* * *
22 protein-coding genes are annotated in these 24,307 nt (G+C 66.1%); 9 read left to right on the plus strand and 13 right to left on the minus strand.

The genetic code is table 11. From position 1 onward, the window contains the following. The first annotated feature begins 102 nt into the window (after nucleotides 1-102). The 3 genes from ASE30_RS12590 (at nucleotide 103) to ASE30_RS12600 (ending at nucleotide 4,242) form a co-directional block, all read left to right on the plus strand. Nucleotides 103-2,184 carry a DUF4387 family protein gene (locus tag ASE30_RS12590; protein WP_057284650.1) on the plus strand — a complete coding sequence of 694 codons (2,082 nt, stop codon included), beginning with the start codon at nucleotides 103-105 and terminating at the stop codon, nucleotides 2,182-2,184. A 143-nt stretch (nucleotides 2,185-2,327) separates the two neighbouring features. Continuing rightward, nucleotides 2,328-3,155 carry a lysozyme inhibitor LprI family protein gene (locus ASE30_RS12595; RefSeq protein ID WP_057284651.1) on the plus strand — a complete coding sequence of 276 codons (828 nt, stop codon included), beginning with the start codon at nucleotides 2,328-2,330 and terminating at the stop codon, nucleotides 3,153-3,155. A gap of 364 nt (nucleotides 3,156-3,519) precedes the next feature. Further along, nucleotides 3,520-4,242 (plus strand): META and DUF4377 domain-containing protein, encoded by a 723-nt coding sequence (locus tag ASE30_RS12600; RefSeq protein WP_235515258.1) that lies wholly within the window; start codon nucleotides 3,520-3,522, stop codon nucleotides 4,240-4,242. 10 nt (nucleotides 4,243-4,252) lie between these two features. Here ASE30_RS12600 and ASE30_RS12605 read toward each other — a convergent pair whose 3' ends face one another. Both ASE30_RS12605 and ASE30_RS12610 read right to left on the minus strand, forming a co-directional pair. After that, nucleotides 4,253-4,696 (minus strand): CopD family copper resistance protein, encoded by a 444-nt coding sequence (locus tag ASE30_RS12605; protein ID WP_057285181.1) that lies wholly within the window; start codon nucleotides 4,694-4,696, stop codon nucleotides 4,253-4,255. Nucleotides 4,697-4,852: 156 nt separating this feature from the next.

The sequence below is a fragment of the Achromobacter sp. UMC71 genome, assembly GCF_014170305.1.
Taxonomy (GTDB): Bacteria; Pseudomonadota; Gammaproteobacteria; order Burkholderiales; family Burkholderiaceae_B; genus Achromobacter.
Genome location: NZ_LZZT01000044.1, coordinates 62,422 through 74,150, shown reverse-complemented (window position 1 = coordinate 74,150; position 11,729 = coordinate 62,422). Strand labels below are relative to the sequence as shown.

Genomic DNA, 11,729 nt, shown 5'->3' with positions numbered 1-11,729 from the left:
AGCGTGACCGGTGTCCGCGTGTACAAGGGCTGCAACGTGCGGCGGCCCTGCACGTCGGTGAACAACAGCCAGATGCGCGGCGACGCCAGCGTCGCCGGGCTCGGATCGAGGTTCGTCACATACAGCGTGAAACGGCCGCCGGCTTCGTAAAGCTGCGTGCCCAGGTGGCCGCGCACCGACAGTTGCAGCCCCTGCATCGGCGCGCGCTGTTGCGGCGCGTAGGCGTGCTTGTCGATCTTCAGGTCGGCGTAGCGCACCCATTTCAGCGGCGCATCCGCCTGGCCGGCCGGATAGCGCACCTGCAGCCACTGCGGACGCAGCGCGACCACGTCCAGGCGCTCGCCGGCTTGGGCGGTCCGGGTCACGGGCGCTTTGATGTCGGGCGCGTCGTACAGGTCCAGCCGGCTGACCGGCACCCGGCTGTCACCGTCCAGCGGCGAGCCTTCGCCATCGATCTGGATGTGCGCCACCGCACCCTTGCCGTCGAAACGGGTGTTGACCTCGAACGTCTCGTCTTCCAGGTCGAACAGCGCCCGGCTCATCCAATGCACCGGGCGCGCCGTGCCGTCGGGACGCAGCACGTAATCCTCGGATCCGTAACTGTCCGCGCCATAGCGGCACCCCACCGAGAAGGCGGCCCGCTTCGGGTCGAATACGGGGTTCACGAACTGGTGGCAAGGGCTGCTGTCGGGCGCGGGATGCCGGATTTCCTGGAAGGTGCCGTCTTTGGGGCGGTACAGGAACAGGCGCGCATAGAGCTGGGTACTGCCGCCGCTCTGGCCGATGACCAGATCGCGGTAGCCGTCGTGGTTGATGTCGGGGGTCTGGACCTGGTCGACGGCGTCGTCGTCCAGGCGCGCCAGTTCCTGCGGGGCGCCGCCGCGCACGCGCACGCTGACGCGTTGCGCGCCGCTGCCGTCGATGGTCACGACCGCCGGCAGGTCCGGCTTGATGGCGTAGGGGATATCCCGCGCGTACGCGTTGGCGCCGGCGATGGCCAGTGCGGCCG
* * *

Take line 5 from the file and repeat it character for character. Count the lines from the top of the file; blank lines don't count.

Genome location: NZ_LZZT01000044.1, coordinates 62,422 through 74,150, shown reverse-complemented (window position 1 = coordinate 74,150; position 11,729 = coordinate 62,422). Strand labels below are relative to the sequence as shown.